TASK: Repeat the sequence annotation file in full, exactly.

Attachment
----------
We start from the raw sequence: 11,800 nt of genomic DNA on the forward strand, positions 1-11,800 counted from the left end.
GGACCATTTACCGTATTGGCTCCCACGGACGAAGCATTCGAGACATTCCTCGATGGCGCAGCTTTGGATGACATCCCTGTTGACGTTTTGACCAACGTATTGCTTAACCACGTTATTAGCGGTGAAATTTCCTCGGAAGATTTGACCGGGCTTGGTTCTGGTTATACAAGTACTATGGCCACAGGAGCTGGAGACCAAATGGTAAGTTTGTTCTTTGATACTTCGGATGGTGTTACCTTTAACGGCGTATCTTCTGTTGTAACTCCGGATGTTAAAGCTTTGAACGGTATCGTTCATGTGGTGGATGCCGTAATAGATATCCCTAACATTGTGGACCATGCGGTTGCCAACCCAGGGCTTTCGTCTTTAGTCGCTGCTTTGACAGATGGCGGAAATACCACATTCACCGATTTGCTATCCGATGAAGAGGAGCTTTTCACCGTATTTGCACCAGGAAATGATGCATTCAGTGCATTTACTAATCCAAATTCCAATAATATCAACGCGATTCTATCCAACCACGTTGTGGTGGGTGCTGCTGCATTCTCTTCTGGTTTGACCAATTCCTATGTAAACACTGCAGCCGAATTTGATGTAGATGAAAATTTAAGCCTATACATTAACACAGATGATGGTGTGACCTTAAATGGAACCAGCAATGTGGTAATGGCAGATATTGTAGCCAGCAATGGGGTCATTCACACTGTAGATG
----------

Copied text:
We start from the raw sequence: 11,800 nt of genomic DNA on the forward strand, positions 1-11,800 counted from the left end.
GGACCATTTACCGTATTGGCTCCCACGGACGAAGCATTCGAGACATTCCTCGATGGCGCAGCTTTGGATGACATCCCTGTTGACGTTTTGACCAACGTATTGCTTAACCACGTTATTAGCGGTGAAATTTCCTCGGAAGATTTGACCGGGCTTGGTTCTGGTTATACAAGTACTATGGCCACAGGAGCTGGAGACCAAATGGTAAGTTTGTTCTTTGATACTTCGGATGGTGTTACCTTTAACGGCGTATCTTCTGTTGTAACTCCGGATGTTAAAGCTTTGAACGGTATCGTTCATGTGGTGGATGCCGTAATAGATATCCCTAACATTGTGGACCATGCGGTTGCCAACCCAGGGCTTTCGTCTTTAGTCGCTGCTTTGACAGATGGCGGAAATACCACATTCACCGATTTGCTATCCGATGAAGAGGAGCTTTTCACCGTATTTGCACCAGGAAATGATGCATTCAGTGCATTTACTAATCCAAATTCCAATAATATCAACGCGATTCTATCCAACCACGTTGTGGTGGGTGCTGCTGCATTCTCTTCTGGTTTGACCAATTCCTATGTAAACACTGCAGCCGAATTTGATGTAGATGAAAATTTAAGCCTATACATTAACACAGATGATGGTGTGACCTTAAATGGAACCAGCAATGTGGTAATGGCAGATATTGTAGCCAGCAATGGGGTCATTCACACTGTAGATG